For a lot of planners, once the event is over they’re able to take some downtime to recoup, relax, and recharge before they start thinking about their next event. Many independent and even full-time or corporate planners do not immediately go on-site to the next event, and have time to catch their breath. I know so many planners that will take a full week off after their big annual events. For those in AV, it’s just on to the next one. And the next one. And the next one.
It may be your company’s Super Bowl, but for Johnny the Camera Guy, it’s Tuesday.
The average AV “day rate” usually covers a 10 hour day, already 2 hours more than a typical work day (though this is starting to change, and we’re seeing more and more 8 hour days). Overtime rules exist in many professions because the human body isn’t capable of working 16-18+ hour days every day without breaking down over time, and overtime is a way of discouraging over-working crews day in and day out. It also makes sure they’re compensated when they do work long hours. Turnaround time ensures at least a few hours of sleep and a chance to recharge a bit before showing up again in the morning.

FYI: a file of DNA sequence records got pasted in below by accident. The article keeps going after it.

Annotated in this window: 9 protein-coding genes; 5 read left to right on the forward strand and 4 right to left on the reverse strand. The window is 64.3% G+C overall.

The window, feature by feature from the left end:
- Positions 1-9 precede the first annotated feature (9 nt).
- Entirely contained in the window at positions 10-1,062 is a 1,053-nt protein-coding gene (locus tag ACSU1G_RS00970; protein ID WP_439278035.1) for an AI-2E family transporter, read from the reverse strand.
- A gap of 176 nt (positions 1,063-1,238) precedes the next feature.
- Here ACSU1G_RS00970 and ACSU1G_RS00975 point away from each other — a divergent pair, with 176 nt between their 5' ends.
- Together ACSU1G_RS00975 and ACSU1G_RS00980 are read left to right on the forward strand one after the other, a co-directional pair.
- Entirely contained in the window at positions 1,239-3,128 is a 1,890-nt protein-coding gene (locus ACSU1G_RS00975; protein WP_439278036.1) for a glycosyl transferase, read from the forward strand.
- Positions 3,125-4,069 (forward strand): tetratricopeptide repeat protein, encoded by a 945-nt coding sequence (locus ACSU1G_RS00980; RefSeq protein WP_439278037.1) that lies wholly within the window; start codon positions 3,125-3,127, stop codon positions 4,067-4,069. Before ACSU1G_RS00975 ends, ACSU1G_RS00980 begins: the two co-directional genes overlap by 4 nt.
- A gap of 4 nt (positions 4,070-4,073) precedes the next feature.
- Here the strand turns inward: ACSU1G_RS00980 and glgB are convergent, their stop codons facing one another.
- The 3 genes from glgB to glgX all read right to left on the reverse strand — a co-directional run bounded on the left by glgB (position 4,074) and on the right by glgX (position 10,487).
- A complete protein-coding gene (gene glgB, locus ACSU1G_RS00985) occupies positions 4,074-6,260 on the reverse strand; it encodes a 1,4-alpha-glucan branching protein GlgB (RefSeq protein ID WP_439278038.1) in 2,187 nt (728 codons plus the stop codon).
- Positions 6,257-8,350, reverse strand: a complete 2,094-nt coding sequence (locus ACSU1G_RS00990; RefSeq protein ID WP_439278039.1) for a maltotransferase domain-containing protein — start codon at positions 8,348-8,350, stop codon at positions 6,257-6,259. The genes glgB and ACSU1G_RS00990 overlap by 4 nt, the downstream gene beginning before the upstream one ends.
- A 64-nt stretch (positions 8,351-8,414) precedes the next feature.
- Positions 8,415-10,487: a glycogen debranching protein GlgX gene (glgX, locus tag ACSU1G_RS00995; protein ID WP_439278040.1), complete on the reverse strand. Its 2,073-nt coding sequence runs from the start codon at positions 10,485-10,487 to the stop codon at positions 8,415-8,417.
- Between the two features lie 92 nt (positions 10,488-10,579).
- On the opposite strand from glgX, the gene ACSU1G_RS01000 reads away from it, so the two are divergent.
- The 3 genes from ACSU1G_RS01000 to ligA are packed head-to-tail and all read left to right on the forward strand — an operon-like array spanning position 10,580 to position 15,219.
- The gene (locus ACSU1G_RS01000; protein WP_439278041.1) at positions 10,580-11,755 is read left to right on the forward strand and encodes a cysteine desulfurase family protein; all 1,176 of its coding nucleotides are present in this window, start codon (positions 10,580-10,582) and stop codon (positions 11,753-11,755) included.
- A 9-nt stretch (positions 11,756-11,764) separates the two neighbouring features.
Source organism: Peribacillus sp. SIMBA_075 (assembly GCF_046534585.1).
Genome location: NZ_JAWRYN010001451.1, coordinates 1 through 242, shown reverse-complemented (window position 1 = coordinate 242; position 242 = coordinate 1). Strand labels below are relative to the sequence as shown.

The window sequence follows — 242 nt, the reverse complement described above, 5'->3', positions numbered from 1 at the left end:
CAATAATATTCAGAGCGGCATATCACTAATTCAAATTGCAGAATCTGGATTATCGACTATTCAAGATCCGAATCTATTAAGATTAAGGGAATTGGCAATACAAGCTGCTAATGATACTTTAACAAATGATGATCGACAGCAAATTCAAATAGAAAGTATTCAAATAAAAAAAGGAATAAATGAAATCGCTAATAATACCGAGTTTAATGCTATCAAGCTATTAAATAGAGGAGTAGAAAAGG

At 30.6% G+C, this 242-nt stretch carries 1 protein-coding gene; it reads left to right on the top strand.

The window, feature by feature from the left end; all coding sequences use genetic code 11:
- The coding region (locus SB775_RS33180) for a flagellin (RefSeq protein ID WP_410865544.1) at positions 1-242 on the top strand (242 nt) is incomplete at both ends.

“I can buy it for that!”
Yep, you can. But then it’s all on you.
When you contract an AV or production company, it’s all on them. They purchase the equipment, they have road crates built to protect it on the truck, they make sure it’s clean and functioning before it goes out, they make sure it gets to the event safely via truck or shipping, they set it up, they pack it up after the event, they inspect it again when it gets back to the warehouse and if it’s damaged they repair it, they clean it, and then they store it until it’s time to take it out again.